01/08/2014 10:34 am ET Updated Jan 23, 2014

Welcome To The World Of Komodo Dragons (PHOTOS, VIDEO)

The following is an excerpt from the January issue of National Geographic magazine. The full piece, "Once Upon a Dragon," can be found here.

Here’s what it takes to catch a dragon.

Slaughter a goat. Cut it up. Enlist a few strong friends to hoist three ten-foot-long steel traps, grab bags of goat meat, and trek a few miles up and down knee-punishing hills. Ignore the 90-plus-degree heat that wraps you up and steams you like a dumpling. Set up the first trap with hunks of flesh and hang a few meat bags in trees to “scent” the air. Hike another couple of miles. Lay another trap. Cover three or four more miles, repeat. Return to camp; fill a bucket with cold water and dump it over your head. Sleep. Revisit each trap in the morning and afternoon for the next two days. They’ll likely be empty, but if you’re lucky, you’ll draw near, and there it will be: the world’s biggest lizard, a grim-faced giant known as the Komodo dragon.

The man who devised this scheme is not your stereotypical dragon hunter. Claudio Ciofi, in his late 40s, a biologist and lecturer at the University of Florence, is mellow, slight of build, with kindly eyes. Tidy. He’s the kind of guy who neatly folds his filthy field clothes when he packs to go home. He arrived in Indonesia in 1994 to complete a Ph.D. on dragon genetics. Then he saw the living relics up close. He was entranced. And other scientists weren’t really paying attention to them. “I expected to find an organization studying dragons,” he recalls. “They are as charismatic and interesting as tigers and orangutans. But there was no one. Komodo dragons were all alone.”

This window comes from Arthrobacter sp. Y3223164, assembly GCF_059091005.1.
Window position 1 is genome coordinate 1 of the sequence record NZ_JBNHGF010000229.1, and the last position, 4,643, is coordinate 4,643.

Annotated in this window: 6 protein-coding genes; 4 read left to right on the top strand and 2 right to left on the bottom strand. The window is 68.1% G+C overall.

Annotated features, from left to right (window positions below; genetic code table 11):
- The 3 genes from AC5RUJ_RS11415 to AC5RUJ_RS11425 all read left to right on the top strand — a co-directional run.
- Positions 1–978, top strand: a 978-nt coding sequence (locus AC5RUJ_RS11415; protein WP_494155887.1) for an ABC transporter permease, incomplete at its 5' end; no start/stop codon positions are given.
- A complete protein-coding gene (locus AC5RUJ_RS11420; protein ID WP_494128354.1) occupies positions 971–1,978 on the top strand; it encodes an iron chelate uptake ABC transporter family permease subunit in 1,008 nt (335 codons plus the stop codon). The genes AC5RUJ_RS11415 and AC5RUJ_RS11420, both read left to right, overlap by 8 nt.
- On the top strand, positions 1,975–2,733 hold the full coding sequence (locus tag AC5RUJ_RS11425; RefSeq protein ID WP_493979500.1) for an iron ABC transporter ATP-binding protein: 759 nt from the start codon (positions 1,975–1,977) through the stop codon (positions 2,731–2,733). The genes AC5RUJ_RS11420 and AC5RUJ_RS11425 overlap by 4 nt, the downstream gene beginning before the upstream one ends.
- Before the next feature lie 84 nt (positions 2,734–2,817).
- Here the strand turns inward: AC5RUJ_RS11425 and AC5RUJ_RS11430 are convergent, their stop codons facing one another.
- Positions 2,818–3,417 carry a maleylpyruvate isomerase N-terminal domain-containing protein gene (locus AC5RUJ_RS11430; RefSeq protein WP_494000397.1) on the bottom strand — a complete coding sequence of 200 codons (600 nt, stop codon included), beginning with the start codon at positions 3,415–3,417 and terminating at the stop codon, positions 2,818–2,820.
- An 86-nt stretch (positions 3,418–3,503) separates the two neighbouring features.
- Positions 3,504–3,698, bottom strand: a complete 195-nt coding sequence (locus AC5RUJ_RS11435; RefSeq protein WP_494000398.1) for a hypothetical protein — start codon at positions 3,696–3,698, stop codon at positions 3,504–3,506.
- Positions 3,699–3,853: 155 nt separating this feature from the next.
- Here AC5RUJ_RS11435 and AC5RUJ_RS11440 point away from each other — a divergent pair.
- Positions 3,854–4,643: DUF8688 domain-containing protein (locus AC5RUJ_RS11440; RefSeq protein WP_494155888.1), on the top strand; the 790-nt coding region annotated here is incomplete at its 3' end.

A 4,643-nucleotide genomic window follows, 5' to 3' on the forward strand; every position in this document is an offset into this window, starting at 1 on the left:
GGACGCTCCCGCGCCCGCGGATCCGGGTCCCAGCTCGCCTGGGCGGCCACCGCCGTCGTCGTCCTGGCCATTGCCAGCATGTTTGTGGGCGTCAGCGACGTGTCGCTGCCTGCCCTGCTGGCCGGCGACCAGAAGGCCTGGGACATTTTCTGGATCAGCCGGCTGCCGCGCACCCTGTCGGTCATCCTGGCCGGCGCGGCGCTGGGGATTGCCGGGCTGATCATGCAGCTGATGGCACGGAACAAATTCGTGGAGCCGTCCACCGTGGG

These images are from the January issue of National Geographic magazine. Click here for additional images.

  • ©Stefano Unterthiner/National Geographic.
    A female dragon tastes the air on Rinca Island, part of Komodo National Park. Each tine of the forked tongue picks up molecules from prey or carrion to carry to a sensory organ in the mouth. A high concentration guides the way. Photo by ©Stefano Unterthiner/National Geographic.
  • ©Stefano Unterthiner/National Geographic.
    An adult dragon hangs out near Komodo village. With people living inside the island’s dragon-protecting national park and poorly marked boundaries for wildlife habitat, encounters with lizards are inevitable. Most end without injury. Photo by ©Stefano Unterthiner/National Geographic.
  • ©Stefano Unterthiner/National Geographic
    Saliva dangling, a dragon shows off its wide strut on Rinca at low tide. The lizard’s spit is venomous, but prey usually die from being torn apart—or, if they are bitten but manage to escape, from infection of their wounds. Photo by ©Stefano Unterthiner/National Geographic.
  • Photo by ©Stefano Unterthiner/National Geographic.
    The smell of food drew a young dragon to an office kitchen in Komodo National Park. A fear of sticks will drive it out. Encounters rarely lead to injury; still, rangers relocate repeat offenders. They usually find their way back. Photo by ©Stefano Unterthiner/National Geographic.
  • National Geographic
    The cover of the January issue of National Geographic. Photo by National Geographic.